Finally, freelancers like me would just not be able to work if we did not have work-from-home options. It is true that in individual jobs like that of a Content Writer or an IT professional working on solo projects, it is easier to work in isolation. It would certainly not be possible for a Sales professional or a doctor to do so. But, that said, technology must also be kept in mind. These days when one can study online and work globally sitting at home, there is no reason why most companies should not adopt this option wholeheartedly and at least offer it to some employees. It could be a judicious mix of both working in office and from home but this option is definitely there to stay.

Also don’t you think that work-life balance is the responsibility of both the company and the individual? We have only one life to live. And we can at least try to do justice to both our roles. Corporates can help us achieve that while not compromising their own bottomlines. As much as we try to turn a blind eye to it, raising a family and burnout are serious issues that need to be addressed. An individual can’t possibly leave out personal worries when reporting to work. And one way of alleviating some stress is by giving a flexitime option in terms of work from home.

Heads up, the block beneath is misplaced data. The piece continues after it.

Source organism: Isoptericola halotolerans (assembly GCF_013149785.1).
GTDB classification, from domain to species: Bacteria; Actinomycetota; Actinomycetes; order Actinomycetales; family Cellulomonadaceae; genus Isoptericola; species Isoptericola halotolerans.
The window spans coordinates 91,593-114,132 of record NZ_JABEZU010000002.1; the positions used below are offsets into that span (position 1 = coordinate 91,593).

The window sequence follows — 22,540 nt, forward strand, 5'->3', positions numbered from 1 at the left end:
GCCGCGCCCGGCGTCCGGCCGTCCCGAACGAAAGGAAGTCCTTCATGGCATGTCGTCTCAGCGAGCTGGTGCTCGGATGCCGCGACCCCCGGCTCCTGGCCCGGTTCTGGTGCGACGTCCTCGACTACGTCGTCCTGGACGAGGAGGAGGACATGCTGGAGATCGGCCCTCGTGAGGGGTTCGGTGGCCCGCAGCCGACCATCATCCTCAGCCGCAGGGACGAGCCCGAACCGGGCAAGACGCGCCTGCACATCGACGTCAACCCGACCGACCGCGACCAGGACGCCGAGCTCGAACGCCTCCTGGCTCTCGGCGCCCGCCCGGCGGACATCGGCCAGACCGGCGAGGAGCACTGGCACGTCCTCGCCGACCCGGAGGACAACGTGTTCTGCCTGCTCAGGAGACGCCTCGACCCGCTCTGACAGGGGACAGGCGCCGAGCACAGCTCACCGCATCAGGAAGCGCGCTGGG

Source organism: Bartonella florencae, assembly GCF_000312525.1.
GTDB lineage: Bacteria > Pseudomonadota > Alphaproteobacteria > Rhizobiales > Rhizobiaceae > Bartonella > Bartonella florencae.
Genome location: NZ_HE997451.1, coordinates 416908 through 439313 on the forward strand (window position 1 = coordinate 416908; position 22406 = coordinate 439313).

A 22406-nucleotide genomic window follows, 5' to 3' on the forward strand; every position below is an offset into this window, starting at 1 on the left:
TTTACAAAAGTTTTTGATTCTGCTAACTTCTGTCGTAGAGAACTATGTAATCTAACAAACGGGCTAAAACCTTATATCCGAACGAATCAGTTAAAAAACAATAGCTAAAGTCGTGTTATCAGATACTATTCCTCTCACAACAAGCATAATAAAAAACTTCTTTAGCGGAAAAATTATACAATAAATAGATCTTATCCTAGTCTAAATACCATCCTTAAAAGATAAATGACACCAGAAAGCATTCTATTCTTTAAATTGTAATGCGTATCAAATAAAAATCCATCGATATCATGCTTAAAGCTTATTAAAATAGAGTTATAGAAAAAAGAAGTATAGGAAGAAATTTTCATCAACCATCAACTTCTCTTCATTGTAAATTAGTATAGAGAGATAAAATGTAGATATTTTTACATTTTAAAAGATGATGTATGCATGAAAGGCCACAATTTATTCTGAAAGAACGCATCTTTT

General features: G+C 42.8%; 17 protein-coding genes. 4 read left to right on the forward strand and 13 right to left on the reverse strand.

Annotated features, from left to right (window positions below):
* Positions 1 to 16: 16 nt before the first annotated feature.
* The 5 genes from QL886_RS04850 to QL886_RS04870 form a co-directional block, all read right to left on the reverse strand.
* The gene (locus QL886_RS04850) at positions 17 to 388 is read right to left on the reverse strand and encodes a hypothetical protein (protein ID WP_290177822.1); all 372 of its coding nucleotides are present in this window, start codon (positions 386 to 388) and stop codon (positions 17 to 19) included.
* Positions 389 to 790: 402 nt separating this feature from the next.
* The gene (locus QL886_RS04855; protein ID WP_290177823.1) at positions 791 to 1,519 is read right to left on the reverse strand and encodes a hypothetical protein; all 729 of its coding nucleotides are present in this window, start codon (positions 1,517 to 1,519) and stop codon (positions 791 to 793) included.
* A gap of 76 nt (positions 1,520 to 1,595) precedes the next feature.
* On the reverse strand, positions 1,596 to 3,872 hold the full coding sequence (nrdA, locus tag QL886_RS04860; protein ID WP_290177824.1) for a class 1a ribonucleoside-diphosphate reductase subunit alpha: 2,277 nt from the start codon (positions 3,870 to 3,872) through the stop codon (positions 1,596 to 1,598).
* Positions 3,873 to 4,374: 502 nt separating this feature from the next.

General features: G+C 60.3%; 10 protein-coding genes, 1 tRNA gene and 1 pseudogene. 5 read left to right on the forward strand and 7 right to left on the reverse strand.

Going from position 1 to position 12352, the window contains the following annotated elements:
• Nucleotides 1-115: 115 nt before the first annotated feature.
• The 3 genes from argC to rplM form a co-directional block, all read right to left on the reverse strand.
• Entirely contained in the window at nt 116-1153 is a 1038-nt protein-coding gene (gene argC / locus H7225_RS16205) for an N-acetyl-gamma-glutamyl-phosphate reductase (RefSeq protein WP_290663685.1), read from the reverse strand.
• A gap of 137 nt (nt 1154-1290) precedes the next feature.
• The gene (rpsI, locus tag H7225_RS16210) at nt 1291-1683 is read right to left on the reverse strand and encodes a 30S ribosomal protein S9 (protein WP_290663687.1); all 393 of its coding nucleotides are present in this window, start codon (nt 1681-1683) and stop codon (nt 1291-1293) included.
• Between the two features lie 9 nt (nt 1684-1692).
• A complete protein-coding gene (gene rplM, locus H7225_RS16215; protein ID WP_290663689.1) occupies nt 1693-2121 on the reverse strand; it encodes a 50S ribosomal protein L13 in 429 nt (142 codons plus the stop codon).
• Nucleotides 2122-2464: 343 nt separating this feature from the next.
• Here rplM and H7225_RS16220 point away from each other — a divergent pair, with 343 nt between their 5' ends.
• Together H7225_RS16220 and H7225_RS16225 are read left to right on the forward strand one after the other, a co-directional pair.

I think it is a win-win situation and would also help in decongesting some of our cities.

What do you think of work-from-home option?

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64 Thoughts on “Does work-from-home hamper work productivity?

  1. Spot on, Rachna. The key is discipline and preparedness. The benefits are huge. For people contemplating WFH, it helps to have a solid contingency plan in place. Stuff like power backup, a second internet service provider, basic troubleshooting training for computers, and willingness to bend hours to accommodate those who do not respect your working hours.

    • True Subhorup! Of course, people who want to go for this option must have a contingency plan for power backup, internet service provider etc. as you rightly pointed out. As far as bending hours is concerned, sure sometimes when it is very urgent work, one does accommodate. But, it must not become a norm. At least that is how I work.

  2. Nice thoughts here Rachna but in corporate world a healthy balance between work from home and in office presence are the only way to best achieve the desired results as some work areas do need physical interaction and we are still far away in terms of IT realities in work from home,

    • Thank you Rahul! At least those in the IT field or with work profiles that can incorporate work from home must actively explore this option. They will also get loyalty from the employees and less turnover problems. Of course, there are some work areas where WFH just does not work especially team-oriented tasks and positions. But even these people can sometimes WFH. It is all about a mindset.